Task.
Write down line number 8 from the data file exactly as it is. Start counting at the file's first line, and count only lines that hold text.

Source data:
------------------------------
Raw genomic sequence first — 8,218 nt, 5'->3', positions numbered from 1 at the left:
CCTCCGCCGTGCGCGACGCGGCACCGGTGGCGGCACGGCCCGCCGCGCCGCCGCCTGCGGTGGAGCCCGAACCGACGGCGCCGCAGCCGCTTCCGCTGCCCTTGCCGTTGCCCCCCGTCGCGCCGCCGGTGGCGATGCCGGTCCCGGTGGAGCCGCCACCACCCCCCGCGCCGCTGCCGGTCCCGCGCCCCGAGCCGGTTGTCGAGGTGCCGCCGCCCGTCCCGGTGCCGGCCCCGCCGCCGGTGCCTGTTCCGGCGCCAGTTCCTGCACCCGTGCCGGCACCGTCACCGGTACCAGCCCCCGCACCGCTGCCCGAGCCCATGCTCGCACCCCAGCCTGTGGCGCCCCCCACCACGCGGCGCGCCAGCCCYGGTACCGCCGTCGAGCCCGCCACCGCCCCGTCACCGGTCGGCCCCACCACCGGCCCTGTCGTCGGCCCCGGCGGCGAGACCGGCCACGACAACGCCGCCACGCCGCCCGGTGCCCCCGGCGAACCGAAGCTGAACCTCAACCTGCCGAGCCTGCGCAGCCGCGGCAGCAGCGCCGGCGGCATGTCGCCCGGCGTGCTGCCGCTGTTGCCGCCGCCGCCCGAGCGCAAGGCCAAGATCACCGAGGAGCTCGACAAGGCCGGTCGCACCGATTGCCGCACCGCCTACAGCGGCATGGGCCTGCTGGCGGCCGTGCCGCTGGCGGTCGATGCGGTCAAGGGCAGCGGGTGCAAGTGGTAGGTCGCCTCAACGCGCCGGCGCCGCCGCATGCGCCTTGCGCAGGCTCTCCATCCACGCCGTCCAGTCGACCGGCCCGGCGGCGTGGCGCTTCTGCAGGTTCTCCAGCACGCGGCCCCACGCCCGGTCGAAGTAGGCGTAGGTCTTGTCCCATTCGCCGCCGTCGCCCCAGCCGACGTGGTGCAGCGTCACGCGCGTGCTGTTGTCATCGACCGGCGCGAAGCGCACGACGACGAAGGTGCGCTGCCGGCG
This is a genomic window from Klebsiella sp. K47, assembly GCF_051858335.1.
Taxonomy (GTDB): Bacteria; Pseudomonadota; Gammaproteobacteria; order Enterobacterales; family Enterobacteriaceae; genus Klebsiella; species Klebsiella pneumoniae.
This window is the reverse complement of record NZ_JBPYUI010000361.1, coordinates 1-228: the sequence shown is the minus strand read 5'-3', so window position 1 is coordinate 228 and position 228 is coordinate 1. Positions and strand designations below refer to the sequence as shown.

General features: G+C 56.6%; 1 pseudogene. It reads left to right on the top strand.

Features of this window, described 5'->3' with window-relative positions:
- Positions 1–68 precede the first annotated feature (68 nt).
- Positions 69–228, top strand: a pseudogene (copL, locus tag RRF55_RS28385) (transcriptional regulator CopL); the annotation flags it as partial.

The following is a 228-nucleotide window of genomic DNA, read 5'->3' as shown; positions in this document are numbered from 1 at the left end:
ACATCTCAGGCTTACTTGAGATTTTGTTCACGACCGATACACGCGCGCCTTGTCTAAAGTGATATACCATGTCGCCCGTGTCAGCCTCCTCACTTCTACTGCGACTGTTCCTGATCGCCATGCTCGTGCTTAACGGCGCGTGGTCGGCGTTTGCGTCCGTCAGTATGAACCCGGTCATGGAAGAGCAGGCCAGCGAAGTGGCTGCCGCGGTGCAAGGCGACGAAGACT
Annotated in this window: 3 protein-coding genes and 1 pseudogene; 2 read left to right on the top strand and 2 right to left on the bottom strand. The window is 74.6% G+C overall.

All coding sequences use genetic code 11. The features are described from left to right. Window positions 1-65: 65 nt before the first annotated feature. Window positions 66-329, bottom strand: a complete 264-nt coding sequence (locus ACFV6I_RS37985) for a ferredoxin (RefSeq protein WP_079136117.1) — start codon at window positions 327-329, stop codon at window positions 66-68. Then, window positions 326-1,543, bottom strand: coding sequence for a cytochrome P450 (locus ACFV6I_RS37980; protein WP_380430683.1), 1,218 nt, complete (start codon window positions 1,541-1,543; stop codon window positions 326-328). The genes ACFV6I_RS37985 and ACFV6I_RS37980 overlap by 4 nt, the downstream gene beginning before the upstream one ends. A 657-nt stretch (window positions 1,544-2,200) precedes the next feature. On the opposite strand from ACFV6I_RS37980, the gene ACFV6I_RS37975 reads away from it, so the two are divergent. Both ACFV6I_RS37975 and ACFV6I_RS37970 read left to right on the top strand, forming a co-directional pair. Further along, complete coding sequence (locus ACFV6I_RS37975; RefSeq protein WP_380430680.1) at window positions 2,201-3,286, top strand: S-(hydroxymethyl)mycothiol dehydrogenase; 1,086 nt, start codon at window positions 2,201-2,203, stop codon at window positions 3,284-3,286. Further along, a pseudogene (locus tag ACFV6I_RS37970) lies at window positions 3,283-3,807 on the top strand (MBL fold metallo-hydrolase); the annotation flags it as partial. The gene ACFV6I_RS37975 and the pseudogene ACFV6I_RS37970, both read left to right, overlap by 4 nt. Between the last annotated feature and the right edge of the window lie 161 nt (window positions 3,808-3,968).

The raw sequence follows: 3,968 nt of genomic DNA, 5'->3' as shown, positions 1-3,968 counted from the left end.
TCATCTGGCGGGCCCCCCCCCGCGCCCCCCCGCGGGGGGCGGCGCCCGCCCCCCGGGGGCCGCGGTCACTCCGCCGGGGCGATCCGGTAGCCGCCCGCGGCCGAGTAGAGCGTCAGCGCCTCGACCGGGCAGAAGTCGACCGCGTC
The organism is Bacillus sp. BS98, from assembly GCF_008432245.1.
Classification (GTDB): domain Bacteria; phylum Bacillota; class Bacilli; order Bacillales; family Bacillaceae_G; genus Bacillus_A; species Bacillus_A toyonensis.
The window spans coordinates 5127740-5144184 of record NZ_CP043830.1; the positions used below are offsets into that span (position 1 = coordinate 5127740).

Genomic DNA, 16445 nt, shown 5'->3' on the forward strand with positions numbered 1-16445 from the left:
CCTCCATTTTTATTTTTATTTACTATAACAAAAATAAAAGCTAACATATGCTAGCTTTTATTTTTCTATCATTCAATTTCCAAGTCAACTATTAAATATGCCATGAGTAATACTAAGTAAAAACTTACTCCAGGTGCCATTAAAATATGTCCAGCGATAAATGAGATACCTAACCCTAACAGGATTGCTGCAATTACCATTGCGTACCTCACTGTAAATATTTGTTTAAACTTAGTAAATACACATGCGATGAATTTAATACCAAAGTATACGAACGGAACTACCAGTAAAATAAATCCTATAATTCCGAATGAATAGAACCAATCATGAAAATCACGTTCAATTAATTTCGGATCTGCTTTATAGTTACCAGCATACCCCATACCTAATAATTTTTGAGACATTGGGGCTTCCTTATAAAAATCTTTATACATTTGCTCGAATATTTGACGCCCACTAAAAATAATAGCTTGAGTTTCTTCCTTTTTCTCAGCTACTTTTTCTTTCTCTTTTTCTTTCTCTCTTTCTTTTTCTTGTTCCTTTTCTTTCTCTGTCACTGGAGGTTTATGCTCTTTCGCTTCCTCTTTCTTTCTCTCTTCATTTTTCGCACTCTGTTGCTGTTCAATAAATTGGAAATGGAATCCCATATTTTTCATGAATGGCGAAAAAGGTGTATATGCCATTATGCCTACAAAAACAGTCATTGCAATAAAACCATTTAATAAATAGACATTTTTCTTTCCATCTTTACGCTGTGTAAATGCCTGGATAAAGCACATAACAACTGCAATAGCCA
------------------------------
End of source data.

- Positions 1–68 precede the first annotated feature (68 nt).